The Art of the Whole: Textiles and Tesserae
What do we so love about hand-made quilts, besides their lasting, cottony goodness? That they were stitched into harmony by someone who saw the potential for unity in a pile of fabric scraps.
And mosaics? We love that someone gave new ‘life’ (as it were) to the beautiful, broken pieces of plates or glass or stone walls.
Both quilting and mosaics began as crafts with utilitarian purposes and have been elevated to high art by some makers. Countless people from all walks of life have found these arts more accessible than painting, drawing, or sculpture, and achieved significant artistry. There are hundreds of active mosaicists and quilters in the Bay Area at levels from hobbyist to fine artist. The annual exhibit of the East Bay Heritage Quilters fills the gigantic Craneway Pavilion on the Richmond waterfront. There are also artists who do both.
“I have been making mosaics for eight or nine years and started looking at quilts a few years ago for inspiration for my mosaics,” says Deborah Block, of Walnut Creek. “And then, because I know how to sew, I started making quilts as well. I especially like the use of repeated motifs and simple designs in both media. The crossover seems natural to me.”
Block is one of 40 artists whose work will brighten the walls of the Institute of Mosaic Art (IMA) this summer in a fresh gallery show that showcases the dialogue between the two mediums.
For “Textiles and Tesserae,” the IMA asked for submissions of mosaic or textile art that referenced the other in some way. Mosaics inspired by kimonos or ethnic weaves were suggested, or quilts inspired by mosaics. A ‘tessera,’ for the uninitiated, is a small piece of stone, tile, glass or other material used as the basic building block of a mosaic.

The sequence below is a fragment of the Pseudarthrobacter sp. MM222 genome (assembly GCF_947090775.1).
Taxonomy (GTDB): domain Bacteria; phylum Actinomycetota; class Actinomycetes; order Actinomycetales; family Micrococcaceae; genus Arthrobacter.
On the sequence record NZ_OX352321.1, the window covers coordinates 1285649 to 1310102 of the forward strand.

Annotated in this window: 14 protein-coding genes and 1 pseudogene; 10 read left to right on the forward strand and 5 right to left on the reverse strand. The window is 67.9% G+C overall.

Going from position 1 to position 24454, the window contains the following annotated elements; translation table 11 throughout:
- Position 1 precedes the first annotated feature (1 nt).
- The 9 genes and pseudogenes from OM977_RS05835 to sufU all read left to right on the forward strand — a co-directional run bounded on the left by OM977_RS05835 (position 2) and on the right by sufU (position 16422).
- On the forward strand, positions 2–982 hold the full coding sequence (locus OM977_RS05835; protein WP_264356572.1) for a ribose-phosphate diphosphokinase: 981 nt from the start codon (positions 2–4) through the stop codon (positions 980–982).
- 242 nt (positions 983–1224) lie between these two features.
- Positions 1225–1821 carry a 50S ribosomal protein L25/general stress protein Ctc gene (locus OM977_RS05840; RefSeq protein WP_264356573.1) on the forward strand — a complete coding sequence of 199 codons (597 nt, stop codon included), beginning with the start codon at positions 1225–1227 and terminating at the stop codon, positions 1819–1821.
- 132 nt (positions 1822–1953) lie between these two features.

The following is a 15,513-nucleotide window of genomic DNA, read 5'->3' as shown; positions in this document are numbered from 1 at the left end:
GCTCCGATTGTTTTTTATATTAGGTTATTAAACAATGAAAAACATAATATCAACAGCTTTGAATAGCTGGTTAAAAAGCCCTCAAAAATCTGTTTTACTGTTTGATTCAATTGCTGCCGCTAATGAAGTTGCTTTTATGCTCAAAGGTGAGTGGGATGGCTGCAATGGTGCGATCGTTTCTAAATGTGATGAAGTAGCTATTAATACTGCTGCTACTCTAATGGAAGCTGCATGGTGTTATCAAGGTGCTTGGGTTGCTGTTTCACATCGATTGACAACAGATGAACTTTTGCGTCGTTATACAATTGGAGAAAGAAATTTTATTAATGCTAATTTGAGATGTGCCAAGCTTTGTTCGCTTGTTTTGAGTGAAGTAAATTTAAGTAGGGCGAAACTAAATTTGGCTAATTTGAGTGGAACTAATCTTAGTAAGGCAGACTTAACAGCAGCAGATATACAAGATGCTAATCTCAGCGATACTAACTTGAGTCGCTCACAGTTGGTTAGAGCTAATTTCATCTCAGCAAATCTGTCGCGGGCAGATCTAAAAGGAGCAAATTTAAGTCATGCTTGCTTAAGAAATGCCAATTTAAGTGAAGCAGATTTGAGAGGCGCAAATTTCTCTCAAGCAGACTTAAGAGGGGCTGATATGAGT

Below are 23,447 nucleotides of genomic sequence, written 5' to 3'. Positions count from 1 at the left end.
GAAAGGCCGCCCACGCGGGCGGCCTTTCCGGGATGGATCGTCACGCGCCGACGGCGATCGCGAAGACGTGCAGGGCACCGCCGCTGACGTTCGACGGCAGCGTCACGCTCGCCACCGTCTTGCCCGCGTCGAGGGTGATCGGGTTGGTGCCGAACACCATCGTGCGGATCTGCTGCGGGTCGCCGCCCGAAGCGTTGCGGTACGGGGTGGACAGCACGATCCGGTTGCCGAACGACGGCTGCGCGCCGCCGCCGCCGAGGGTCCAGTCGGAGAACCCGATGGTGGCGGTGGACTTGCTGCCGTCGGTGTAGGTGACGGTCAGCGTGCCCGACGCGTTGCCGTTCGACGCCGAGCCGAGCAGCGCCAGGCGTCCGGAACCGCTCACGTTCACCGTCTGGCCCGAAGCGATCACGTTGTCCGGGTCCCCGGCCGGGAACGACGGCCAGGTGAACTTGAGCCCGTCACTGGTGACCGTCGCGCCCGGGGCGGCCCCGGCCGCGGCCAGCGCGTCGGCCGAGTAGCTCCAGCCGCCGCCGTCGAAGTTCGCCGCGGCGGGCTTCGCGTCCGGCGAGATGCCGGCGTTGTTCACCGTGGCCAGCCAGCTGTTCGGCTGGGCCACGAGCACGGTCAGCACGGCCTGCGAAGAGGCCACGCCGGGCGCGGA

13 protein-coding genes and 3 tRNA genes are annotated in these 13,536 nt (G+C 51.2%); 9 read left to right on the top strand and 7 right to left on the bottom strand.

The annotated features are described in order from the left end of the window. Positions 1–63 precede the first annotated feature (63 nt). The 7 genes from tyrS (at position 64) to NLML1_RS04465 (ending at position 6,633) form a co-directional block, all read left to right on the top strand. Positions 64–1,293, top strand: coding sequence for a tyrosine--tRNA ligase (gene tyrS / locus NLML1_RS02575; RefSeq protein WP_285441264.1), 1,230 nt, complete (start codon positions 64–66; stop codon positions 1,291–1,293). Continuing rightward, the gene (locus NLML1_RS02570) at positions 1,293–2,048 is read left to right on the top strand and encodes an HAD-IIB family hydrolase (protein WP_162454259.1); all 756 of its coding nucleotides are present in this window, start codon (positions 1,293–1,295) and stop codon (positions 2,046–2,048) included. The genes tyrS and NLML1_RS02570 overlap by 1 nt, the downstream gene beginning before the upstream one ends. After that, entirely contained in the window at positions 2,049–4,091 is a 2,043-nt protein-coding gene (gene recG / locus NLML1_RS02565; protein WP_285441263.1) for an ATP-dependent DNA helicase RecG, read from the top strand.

“Historically, many quilts were called tile quilts,” says Nancy Bavor, Curator of Collections at San Jose Quilt and Textile Museum. “There are huge similarities between the two arts in terms of technique, in that you take large pieces of a material — whether ceramic, glass or fabric — break it into smaller pieces and reassemble them into a new whole which has nothing to do with the original purpose.”
Despite the fact that mosaics are a more ancient art than quilting, the general public has not necessarily kept up with the artistic evolution of mosaics in the 20th and 21st centuries.
“In the U.S. we have a long tradition of quilting — think quilting bees — so I suspect that’s why we have more quilters than mosaicists,” says Block. “In other parts of the world — Italy, for example — I suspect there is a much larger mosaic community because there is a long tradition of making mosaics.
“It is surprising to me how many people I talk to here who don’t know what a mosaic is. No one has ever asked me what a quilt is.”
Those who do have a concept of mosaics often think of the folksy “pique-assiette” (broken plate) technique. But many contemporary mosaicists construct their work out of pristine sheets of stained glass, ceramic or glass tiles, which they cut to the needs of the particular piece. The diverse materials are rich in color, comparable to daubs of oil paint, and their arrangement can be as subtle as a brush stroke.
“Pattern is important for both mediums and though one involves hard materials and the other soft, both are flexible enough to work with,” Bavor says.